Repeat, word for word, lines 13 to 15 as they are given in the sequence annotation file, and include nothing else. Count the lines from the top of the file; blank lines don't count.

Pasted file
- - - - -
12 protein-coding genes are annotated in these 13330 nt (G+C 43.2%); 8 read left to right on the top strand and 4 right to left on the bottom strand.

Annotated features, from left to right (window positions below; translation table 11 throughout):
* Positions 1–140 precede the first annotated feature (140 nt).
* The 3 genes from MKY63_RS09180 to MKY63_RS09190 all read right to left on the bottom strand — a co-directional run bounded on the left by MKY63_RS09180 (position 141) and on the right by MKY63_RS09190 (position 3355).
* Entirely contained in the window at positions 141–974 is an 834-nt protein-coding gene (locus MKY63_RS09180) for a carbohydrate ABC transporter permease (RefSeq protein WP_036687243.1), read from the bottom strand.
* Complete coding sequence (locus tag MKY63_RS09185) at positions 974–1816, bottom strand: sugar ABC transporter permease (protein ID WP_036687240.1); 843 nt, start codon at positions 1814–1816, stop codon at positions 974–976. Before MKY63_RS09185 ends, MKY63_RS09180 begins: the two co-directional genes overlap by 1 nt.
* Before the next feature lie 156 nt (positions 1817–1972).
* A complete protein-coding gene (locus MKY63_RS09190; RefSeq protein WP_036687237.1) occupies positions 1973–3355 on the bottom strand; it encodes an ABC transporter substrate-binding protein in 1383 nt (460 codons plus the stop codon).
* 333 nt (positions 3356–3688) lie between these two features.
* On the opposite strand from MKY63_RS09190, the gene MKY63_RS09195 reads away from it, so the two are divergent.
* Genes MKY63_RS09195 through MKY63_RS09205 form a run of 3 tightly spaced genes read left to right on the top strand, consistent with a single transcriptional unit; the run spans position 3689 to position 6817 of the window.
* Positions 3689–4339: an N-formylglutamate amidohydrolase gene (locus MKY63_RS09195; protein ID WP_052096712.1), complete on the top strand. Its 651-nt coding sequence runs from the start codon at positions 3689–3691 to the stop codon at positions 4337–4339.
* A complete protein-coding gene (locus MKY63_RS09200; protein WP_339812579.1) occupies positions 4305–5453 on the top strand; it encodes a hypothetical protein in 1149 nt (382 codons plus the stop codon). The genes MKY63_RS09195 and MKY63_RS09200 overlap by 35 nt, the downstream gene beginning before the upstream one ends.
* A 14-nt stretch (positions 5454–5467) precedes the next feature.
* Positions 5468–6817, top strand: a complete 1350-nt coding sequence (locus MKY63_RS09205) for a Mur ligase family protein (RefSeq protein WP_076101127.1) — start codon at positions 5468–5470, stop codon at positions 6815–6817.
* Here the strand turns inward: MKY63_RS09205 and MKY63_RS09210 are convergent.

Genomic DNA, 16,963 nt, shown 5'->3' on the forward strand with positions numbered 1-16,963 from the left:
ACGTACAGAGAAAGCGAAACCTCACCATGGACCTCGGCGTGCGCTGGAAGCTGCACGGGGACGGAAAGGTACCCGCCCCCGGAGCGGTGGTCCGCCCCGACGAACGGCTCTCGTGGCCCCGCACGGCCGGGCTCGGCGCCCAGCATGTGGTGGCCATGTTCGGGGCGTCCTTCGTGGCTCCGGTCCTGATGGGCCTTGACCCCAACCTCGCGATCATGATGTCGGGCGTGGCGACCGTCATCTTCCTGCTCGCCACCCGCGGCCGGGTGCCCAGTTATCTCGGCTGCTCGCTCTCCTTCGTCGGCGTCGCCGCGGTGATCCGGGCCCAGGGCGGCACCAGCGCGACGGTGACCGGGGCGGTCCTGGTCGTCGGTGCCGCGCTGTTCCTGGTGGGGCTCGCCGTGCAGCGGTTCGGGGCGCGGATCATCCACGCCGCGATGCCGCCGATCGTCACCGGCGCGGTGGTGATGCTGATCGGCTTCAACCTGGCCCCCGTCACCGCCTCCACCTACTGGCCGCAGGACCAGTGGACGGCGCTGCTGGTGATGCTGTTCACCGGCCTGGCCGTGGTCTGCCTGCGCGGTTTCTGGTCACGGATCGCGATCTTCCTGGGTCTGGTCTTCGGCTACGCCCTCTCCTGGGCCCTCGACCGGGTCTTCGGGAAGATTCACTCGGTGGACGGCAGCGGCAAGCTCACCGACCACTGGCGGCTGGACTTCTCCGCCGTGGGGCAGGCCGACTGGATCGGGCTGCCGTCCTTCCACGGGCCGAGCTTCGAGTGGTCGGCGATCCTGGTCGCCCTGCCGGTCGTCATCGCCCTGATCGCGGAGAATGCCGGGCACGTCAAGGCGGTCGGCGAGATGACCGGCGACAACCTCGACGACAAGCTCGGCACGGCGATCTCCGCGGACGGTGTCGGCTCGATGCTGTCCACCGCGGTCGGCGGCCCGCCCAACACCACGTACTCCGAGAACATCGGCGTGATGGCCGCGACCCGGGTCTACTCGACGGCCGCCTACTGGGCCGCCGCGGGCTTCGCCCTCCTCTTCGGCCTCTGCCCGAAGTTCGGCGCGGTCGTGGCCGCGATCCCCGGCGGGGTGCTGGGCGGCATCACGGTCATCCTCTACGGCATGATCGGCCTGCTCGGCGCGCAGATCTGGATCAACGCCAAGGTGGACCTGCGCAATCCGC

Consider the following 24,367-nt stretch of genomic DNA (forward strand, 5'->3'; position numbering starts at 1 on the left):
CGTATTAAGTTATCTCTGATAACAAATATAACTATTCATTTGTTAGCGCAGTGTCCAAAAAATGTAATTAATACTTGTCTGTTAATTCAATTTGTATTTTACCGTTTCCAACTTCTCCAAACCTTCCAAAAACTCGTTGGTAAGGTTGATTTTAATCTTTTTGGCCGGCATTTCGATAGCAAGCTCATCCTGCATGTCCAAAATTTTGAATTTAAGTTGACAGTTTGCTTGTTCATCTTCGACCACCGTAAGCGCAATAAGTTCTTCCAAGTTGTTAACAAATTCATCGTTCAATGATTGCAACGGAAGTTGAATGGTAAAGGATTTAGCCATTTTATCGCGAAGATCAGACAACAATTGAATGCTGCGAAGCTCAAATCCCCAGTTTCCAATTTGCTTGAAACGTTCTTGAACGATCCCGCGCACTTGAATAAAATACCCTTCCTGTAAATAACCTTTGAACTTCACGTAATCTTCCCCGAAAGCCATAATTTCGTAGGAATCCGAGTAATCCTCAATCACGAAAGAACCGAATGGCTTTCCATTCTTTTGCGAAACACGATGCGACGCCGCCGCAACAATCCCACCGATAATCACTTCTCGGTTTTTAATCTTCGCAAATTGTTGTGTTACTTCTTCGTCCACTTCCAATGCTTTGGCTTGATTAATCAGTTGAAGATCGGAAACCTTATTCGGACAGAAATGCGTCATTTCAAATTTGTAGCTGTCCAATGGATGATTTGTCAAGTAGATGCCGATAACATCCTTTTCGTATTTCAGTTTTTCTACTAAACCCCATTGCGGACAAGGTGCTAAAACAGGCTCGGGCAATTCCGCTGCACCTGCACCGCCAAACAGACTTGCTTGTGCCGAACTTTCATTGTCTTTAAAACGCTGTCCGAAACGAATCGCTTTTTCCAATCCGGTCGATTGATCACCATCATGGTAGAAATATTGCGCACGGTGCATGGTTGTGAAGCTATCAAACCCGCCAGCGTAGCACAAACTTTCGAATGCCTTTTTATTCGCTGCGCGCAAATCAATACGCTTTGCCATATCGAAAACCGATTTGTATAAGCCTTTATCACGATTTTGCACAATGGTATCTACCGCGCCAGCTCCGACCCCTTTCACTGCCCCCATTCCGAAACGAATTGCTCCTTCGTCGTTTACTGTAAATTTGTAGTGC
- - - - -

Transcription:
* A complete protein-coding gene (locus MKY63_RS09200; protein WP_339812579.1) occupies positions 4305–5453 on the top strand; it encodes a hypothetical protein in 1149 nt (382 codons plus the stop codon). The genes MKY63_RS09195 and MKY63_RS09200 overlap by 35 nt, the downstream gene beginning before the upstream one ends.
* A 14-nt stretch (positions 5454–5467) precedes the next feature.
* Positions 5468–6817, top strand: a complete 1350-nt coding sequence (locus MKY63_RS09205) for a Mur ligase family protein (RefSeq protein WP_076101127.1) — start codon at positions 5468–5470, stop codon at positions 6815–6817.